The knock on Jim Boeheim during the first half of his Syracuse head coaching career was that he could string together impressive regular seasons but once the NCAA Tournament started his Orange couldn’t get it done. Between his first season in 1976 and 1986, the Orange routinely won 25-30 games but only made it as far as the Sweet Sixteen three times.
In 1987, Boeheim’s Orangemen broke through and made it to the National Title game before losing to Indiana. A 2-seed that year, it was the first time Syracuse was able to put together regular season and postseason success.
As the years rolled on, Syracuse continued to rack up huge regular seasons but the postseason accolades dried up once more. There were close calls, like an Elite Eight in 1989, but that old mark on Boeheim’s record returned.
Perhaps the 1996 Syracuse squad explains how the second half of Boeheim’s career has helped to change the way he’s perceived. Or maybe it’s the team that taught him what you do in the regular season is far less important than what you do in the postseason. Whatever happened, the John Wallace-led group of overachievers turned what was a rather ho-hum season by Syracuse standards (24-8) into a magical NCAA Tournament run that created a catchphrase and, once again, put Boeheim within a game of a national title.
It wasn’t until 2003 when Boeheim and Syracuse finally put all of the pieces together. While that season’s team was no slouch at 24-5 with Carmelo Anthony at the helm, there were very few people expecting SU to make a big run. After starting the year unranked, the Orangemen just kept winning and the legend of Carmelo was made with a 2003 National Championship. Finally, all of the pieces fit for Jim Boeheim.
After a low stretch for the program, one could make a case that 2009-2013 was the strongest regular-season span in Syracuse basketball history. The team reached the No. 1 ranking in two separate seasons and twice entered the NCAA Tournament as a 1-seed. Neither of those times did the Orange make good with a trip to the Final Four. It was actually the “rebuilding” season of 2013 that SU finally made it back. Coming into the tournament with a pedestrian (for Syracuse) 24-9 record, they were a 4-seed but, again, not a team expected to do much; yet then they did, taking Michigan to the limits in the Final Four.
But none of those seasons compare to this year.
To say the 2015-16 Syracuse season had been a disappointment would be an understatement. After starting with a Battle 4 Atlantis championship, the season cratered in December and early January with losses to Georgetown, St. John’s, and Clemson. When Boeheim returned from his nine-game suspension, the Orange briefly surged, but the ACC schedule beat them back down to the very edge of the NCAA Tournament bubble. The jury is still out on whether or not the team really deserved to make it in, but they did, and since then Jim Boeheim’s postseason push has returned.
The Syracuse team that has played in the last two weeks doesn’t resemble the team that lost to 8-win St. John’s or lost three times to Pittsburgh. The 2-3 zone is suddenly suffocating whereas it had been porous during much of the regular season. The Orange have dominated in the second half of every game in the NCAAs, when they often fell apart in the second halves during the season. Freshmen Malachi Richardson and Tyler Lydon and junior Tyler Roberson are embracing their roles more consistently. Fifth-year senior Trevor Cooney is ditching his trademark three-pointers for a more physical offensive gameplan.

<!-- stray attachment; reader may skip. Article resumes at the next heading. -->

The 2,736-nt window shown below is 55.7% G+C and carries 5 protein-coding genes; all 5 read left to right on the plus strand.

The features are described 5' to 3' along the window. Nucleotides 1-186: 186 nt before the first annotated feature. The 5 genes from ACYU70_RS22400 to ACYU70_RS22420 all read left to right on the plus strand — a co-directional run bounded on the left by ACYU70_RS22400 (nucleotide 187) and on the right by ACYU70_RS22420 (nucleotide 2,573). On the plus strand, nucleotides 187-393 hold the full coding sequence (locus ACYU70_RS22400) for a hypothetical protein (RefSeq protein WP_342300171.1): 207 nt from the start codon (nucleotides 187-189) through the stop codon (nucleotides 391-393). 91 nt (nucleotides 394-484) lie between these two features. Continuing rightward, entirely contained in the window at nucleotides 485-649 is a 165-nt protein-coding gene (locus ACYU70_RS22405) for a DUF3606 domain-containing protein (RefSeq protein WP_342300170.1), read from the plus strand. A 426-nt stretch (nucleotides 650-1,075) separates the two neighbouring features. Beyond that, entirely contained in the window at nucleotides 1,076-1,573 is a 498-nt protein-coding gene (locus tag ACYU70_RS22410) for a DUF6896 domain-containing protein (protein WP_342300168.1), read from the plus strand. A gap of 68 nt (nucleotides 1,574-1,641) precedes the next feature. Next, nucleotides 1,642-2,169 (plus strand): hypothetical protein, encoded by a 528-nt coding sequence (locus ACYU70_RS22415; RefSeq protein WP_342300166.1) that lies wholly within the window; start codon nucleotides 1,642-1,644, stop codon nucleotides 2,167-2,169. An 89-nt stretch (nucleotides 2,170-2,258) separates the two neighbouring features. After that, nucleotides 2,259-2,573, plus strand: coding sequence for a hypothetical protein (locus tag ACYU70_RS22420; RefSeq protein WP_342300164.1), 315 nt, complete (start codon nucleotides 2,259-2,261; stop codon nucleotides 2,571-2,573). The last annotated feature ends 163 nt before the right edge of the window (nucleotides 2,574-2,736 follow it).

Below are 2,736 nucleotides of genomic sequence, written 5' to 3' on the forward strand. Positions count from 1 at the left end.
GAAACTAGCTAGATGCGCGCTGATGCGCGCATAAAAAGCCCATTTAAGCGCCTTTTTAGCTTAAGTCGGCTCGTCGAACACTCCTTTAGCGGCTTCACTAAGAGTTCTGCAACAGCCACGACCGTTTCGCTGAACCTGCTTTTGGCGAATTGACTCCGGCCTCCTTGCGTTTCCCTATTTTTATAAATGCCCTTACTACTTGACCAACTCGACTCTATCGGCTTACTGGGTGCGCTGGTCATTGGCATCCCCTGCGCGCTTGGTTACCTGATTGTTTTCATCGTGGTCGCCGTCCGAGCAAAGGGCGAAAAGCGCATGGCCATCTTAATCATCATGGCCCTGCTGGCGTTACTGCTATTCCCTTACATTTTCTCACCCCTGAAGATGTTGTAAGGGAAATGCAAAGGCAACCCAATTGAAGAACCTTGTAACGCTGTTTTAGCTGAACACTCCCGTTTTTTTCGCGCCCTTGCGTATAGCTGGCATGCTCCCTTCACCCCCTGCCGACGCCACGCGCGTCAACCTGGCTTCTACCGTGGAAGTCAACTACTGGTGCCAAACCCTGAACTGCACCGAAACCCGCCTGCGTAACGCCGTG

Syracuse, in the final 13:30 of its last 2 second halves (GONZ and UVA), has allowed SEVEN TOTAL POINTS. SEVEN.
— The Student Section (@TheStudentSect) March 28, 2016
And all of it can be traced back to James Arthur Boeheim.
When you think of him, you probably think of snide press conference remarks or smug courtside looks. Behind all of that, however, is a coach far more obsessed with winning that he lets on. With forty years of experience under his belt, he’s learned the ways to tweak his players and his patented 2-3 zone defense in just the right way when it matters. That he seems to be able to do it best with teams that weren’t able to put it all together during the regular season speaks to his ability to think longterm and have a short memory.
With this fifth Final Four, Boeheim joins the illustrious ranks of college coaches who have done the same. Bob Knight had five, Lute Olson has five, Adolph Rupp got six, and there’s twelve apiece between Coach K and John Wooden. The difference for Boeheim might be that most of those coaches oversaw standout seasons for most, if not all, of those Final Four runs. Success was a season-long accomplishment.
Not for Boeheim, not usually. Boeheim seems to do his best work when he’s got an incomplete team that he can bring together when it matters most. The more teaching and coaching he has to do, the better. The greater the hill to climb, the more likely his team is to reach the top.
Following Syracuse’s comeback win over Virginia, Boeheim said “I’ve never been prouder in all my 40 years of a basketball team than I am of this one.” Believe that, because of all his Final Four squads, this is the one least likely to have gotten there. That kind of return on investment is the kind of thing that drives Boeheim’s internal narrative.
The smarmy curmudgeon who always seems to feel like the world is against him does his best work when the world is actually against him. There’s something quintessentially Jim Boeheim about that.
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